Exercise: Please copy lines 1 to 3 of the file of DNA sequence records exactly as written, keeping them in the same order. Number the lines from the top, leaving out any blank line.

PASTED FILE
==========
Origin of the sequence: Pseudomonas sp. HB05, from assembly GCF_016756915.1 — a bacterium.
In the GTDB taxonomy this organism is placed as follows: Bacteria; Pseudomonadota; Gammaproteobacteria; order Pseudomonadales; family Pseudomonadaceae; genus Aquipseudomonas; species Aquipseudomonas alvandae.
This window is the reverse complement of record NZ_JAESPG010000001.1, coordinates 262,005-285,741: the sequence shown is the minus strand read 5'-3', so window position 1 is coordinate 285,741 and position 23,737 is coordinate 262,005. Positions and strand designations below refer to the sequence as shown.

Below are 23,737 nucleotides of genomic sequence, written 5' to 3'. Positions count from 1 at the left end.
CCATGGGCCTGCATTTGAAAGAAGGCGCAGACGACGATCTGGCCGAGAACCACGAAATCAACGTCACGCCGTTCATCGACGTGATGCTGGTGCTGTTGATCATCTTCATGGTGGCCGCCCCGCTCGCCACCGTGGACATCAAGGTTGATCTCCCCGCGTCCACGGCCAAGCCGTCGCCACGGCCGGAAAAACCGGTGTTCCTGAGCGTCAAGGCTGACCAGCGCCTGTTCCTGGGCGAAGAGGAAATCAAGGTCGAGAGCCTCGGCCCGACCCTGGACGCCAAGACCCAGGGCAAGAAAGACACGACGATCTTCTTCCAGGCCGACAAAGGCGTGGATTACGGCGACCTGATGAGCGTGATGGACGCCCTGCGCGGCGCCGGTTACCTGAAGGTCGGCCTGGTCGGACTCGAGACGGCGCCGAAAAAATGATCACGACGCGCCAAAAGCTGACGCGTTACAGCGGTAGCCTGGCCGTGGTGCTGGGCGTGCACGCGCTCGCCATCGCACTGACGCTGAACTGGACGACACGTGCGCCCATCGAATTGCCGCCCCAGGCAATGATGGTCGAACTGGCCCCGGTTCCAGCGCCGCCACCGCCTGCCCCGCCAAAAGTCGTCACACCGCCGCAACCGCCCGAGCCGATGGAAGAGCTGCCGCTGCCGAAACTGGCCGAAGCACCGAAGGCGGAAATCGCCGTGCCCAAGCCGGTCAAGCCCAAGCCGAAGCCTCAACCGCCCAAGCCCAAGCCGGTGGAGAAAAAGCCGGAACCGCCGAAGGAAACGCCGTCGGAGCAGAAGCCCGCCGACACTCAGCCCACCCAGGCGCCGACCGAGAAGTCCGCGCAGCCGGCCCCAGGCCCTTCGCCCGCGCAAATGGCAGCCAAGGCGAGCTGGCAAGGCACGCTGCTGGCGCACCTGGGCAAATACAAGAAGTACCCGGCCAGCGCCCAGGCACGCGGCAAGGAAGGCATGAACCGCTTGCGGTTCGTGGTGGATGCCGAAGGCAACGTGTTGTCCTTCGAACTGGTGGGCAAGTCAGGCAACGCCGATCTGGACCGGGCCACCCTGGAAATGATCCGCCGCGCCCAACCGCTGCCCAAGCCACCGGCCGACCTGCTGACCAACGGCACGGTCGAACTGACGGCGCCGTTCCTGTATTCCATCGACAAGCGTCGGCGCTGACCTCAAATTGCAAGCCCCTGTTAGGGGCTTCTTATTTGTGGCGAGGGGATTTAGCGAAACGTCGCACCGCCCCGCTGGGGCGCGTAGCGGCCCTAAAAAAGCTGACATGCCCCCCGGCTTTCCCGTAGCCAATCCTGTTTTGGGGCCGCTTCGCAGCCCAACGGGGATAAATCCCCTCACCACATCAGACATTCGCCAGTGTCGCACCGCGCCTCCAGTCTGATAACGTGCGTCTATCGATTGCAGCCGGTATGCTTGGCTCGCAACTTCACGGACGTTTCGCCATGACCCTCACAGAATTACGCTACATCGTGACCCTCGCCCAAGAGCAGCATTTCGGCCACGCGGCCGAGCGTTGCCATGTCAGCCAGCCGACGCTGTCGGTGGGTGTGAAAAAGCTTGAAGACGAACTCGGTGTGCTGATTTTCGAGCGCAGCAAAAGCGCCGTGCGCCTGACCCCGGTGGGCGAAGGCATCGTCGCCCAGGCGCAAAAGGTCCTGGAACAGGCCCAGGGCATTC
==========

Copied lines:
Origin of the sequence: Pseudomonas sp. HB05, from assembly GCF_016756915.1 — a bacterium.
In the GTDB taxonomy this organism is placed as follows: Bacteria; Pseudomonadota; Gammaproteobacteria; order Pseudomonadales; family Pseudomonadaceae; genus Aquipseudomonas; species Aquipseudomonas alvandae.
This window is the reverse complement of record NZ_JAESPG010000001.1, coordinates 262,005-285,741: the sequence shown is the minus strand read 5'-3', so window position 1 is coordinate 285,741 and position 23,737 is coordinate 262,005. Positions and strand designations below refer to the sequence as shown.